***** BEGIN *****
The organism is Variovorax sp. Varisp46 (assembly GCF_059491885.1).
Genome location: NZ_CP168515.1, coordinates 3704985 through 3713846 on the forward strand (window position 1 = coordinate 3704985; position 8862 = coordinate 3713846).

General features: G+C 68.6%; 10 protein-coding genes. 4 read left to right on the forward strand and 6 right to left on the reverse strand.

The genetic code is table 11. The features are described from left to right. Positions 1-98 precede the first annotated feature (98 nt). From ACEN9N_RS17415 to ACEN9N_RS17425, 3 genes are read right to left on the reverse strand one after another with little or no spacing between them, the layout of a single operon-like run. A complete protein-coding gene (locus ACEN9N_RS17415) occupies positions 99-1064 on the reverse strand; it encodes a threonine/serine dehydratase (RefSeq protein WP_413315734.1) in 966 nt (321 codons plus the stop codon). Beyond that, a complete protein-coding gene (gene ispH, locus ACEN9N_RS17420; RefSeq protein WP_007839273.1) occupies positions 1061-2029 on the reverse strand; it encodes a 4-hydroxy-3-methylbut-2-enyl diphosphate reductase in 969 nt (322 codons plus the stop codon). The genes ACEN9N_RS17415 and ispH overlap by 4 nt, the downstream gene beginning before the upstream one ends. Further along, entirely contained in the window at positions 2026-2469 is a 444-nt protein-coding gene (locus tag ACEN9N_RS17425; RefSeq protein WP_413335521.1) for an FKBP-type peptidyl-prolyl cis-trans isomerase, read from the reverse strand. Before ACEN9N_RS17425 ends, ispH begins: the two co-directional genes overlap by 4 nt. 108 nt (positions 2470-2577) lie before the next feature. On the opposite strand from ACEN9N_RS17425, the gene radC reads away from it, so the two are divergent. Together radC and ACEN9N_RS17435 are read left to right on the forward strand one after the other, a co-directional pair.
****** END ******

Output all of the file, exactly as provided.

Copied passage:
The organism is Variovorax sp. Varisp46 (assembly GCF_059491885.1).
Genome location: NZ_CP168515.1, coordinates 3704985 through 3713846 on the forward strand (window position 1 = coordinate 3704985; position 8862 = coordinate 3713846).

General features: G+C 68.6%; 10 protein-coding genes. 4 read left to right on the forward strand and 6 right to left on the reverse strand.

The genetic code is table 11. The features are described from left to right. Positions 1-98 precede the first annotated feature (98 nt). From ACEN9N_RS17415 to ACEN9N_RS17425, 3 genes are read right to left on the reverse strand one after another with little or no spacing between them, the layout of a single operon-like run. A complete protein-coding gene (locus ACEN9N_RS17415) occupies positions 99-1064 on the reverse strand; it encodes a threonine/serine dehydratase (RefSeq protein WP_413315734.1) in 966 nt (321 codons plus the stop codon). Beyond that, a complete protein-coding gene (gene ispH, locus ACEN9N_RS17420; RefSeq protein WP_007839273.1) occupies positions 1061-2029 on the reverse strand; it encodes a 4-hydroxy-3-methylbut-2-enyl diphosphate reductase in 969 nt (322 codons plus the stop codon). The genes ACEN9N_RS17415 and ispH overlap by 4 nt, the downstream gene beginning before the upstream one ends. Further along, entirely contained in the window at positions 2026-2469 is a 444-nt protein-coding gene (locus tag ACEN9N_RS17425; RefSeq protein WP_413335521.1) for an FKBP-type peptidyl-prolyl cis-trans isomerase, read from the reverse strand. Before ACEN9N_RS17425 ends, ispH begins: the two co-directional genes overlap by 4 nt. 108 nt (positions 2470-2577) lie before the next feature. On the opposite strand from ACEN9N_RS17425, the gene radC reads away from it, so the two are divergent. Together radC and ACEN9N_RS17435 are read left to right on the forward strand one after the other, a co-directional pair.